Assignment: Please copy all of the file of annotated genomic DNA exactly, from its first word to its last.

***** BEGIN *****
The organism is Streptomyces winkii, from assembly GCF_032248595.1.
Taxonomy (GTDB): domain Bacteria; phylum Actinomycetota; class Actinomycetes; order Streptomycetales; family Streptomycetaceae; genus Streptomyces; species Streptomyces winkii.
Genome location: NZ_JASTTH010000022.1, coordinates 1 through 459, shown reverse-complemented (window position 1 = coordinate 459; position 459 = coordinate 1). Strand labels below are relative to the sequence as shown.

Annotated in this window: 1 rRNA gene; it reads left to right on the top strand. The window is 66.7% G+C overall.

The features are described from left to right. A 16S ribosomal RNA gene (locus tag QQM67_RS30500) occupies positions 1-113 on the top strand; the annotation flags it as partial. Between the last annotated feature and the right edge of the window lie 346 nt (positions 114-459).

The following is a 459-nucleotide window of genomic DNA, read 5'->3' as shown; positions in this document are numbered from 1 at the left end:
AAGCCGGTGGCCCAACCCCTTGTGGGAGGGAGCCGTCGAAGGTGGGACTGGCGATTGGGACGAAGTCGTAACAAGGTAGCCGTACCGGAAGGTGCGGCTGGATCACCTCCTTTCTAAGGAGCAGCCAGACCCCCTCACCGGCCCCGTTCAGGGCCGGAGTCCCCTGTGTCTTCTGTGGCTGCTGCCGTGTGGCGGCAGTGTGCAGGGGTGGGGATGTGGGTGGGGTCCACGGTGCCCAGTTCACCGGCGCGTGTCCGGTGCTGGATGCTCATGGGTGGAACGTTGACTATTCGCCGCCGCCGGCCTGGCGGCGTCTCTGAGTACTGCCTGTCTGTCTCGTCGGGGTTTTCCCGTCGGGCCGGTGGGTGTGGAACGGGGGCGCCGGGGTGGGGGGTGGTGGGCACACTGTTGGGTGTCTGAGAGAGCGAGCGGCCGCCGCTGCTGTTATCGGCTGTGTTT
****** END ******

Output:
The organism is Streptomyces winkii, from assembly GCF_032248595.1.
Taxonomy (GTDB): domain Bacteria; phylum Actinomycetota; class Actinomycetes; order Streptomycetales; family Streptomycetaceae; genus Streptomyces; species Streptomyces winkii.
Genome location: NZ_JASTTH010000022.1, coordinates 1 through 459, shown reverse-complemented (window position 1 = coordinate 459; position 459 = coordinate 1). Strand labels below are relative to the sequence as shown.

Annotated in this window: 1 rRNA gene; it reads left to right on the top strand. The window is 66.7% G+C overall.

The features are described from left to right. A 16S ribosomal RNA gene (locus tag QQM67_RS30500) occupies positions 1-113 on the top strand; the annotation flags it as partial. Between the last annotated feature and the right edge of the window lie 346 nt (positions 114-459).

The following is a 459-nucleotide window of genomic DNA, read 5'->3' as shown; positions in this document are numbered from 1 at the left end:
AAGCCGGTGGCCCAACCCCTTGTGGGAGGGAGCCGTCGAAGGTGGGACTGGCGATTGGGACGAAGTCGTAACAAGGTAGCCGTACCGGAAGGTGCGGCTGGATCACCTCCTTTCTAAGGAGCAGCCAGACCCCCTCACCGGCCCCGTTCAGGGCCGGAGTCCCCTGTGTCTTCTGTGGCTGCTGCCGTGTGGCGGCAGTGTGCAGGGGTGGGGATGTGGGTGGGGTCCACGGTGCCCAGTTCACCGGCGCGTGTCCGGTGCTGGATGCTCATGGGTGGAACGTTGACTATTCGCCGCCGCCGGCCTGGCGGCGTCTCTGAGTACTGCCTGTCTGTCTCGTCGGGGTTTTCCCGTCGGGCCGGTGGGTGTGGAACGGGGGCGCCGGGGTGGGGGGTGGTGGGCACACTGTTGGGTGTCTGAGAGAGCGAGCGGCCGCCGCTGCTGTTATCGGCTGTGTTT